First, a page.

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The D3100 is lighter and smaller-but not by much either way. The swivel screen is a big deal; it definitely increases the functionality of the camera, e.g., self-portraits, low and overhead shots, and video. Image quality is a wash. Yes, the D5100 has better dynamic range, but that will only matter if you shoot RAW … see more The D3100 is lighter and smaller-but not by much either way. The swivel screen is a big deal; it definitely increases the functionality of the camera, e.g., self-portraits, low and overhead shots, and video. Image quality is a wash. Yes, the D5100 has better dynamic range, but that will only matter if you shoot RAW and post-process. The D3100 is significantly more user friendly for noobies. Its controls are better arranged and better thought out, so it won't be hard to quickly get started. The D5100 has a few more capabilities that advanced beginners and enthusiasts on a budget will appreciate. Bracketing for HDR shooting is the feature that stands out. There are also a few more options in video including the option for an external mic on the D5100.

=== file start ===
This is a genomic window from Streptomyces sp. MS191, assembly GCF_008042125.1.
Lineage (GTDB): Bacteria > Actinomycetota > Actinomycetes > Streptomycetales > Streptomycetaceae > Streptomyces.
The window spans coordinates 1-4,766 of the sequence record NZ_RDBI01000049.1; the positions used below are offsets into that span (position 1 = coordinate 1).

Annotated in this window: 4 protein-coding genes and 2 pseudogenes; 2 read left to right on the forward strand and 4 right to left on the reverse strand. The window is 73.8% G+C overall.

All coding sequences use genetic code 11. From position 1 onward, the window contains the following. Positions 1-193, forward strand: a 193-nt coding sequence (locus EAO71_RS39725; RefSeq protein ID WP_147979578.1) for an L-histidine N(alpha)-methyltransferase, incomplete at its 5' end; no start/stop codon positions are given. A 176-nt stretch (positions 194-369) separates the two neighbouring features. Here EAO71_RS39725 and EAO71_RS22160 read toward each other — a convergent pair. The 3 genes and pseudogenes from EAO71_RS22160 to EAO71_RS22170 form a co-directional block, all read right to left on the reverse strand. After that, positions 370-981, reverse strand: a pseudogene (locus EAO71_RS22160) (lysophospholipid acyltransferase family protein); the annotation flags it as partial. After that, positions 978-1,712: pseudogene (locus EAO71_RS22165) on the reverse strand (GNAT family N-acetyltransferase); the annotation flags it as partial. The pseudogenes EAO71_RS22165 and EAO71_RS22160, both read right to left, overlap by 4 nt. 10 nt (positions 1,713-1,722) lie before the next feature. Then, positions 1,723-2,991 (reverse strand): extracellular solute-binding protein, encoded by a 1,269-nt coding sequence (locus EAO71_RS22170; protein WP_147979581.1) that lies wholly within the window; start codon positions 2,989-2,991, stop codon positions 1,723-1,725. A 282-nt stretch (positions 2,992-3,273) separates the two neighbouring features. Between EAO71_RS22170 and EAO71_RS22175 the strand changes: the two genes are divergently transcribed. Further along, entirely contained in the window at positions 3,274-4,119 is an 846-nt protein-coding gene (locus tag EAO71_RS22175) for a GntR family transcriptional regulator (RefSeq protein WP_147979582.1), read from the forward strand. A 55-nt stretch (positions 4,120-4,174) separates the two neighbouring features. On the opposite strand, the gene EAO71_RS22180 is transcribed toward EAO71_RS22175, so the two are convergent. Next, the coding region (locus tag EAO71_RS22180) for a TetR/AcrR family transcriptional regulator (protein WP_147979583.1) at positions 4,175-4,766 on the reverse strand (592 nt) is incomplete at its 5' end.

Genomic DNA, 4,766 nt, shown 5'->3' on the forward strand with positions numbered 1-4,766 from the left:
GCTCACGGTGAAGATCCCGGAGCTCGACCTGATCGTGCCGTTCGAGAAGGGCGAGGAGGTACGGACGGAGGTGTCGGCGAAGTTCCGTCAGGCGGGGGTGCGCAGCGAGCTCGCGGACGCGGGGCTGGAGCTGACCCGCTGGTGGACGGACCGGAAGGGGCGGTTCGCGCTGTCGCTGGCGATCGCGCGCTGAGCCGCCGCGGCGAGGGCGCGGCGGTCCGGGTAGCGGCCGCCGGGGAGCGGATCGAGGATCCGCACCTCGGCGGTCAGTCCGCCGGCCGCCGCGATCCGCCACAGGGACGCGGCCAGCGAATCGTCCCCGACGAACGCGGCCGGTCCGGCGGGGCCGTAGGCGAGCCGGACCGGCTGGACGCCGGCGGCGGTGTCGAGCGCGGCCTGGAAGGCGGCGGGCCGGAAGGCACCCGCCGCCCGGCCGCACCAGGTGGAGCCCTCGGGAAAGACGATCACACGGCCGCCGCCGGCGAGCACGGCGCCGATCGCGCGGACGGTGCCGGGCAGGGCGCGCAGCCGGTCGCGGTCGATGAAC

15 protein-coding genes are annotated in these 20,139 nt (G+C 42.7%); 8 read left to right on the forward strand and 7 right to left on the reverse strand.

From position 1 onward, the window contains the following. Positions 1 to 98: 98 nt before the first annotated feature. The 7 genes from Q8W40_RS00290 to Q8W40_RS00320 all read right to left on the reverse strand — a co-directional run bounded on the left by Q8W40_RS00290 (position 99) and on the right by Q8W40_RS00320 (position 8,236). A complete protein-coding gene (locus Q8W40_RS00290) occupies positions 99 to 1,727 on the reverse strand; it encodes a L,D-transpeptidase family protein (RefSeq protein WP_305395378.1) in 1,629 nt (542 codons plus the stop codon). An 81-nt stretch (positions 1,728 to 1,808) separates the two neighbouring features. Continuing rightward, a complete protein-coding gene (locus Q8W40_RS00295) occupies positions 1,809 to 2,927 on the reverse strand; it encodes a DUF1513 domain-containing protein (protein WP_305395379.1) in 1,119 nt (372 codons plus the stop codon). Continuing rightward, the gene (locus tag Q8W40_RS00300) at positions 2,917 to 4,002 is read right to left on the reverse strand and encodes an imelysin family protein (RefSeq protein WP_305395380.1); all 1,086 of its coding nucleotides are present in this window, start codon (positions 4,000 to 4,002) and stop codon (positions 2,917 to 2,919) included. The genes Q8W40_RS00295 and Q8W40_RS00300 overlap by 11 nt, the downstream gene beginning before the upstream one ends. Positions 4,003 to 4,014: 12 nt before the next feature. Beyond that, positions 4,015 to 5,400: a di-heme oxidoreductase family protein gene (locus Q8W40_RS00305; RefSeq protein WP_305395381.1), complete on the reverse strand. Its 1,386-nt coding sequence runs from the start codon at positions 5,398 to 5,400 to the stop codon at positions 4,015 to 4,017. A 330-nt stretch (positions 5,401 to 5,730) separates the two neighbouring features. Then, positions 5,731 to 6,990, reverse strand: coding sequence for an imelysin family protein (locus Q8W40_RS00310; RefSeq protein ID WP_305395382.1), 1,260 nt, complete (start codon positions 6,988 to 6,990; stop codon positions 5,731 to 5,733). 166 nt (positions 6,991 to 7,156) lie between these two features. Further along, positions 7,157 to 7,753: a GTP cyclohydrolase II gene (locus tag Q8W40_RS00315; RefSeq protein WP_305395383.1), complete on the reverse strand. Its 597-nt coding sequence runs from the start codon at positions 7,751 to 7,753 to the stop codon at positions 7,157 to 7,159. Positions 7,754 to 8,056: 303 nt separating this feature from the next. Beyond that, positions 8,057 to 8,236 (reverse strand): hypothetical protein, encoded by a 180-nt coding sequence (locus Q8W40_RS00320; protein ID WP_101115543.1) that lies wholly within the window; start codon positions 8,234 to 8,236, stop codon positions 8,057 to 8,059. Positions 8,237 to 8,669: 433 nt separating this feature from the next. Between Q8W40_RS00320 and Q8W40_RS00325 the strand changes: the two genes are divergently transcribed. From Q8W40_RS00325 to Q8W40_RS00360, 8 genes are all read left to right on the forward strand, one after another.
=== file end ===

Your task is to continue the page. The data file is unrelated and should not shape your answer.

As an enthusiast looking for a small, compact, economical camera to complement my enthusiast-level Canon cameras, I opted for the D5100 instead of one of the Canon Rebel series (I've owned three and finally concluded that the Rebel AF was inadequate for my needs). However, making a recommendation to someone who had never used a DSLR or SLR, and just wants to get better pictures of family and friends, I would unequivocally recommend the D3100. However, for someone who thought that photography might become a serious hobby, the D5100 is the obvious step-up choice to get instead of the D3100.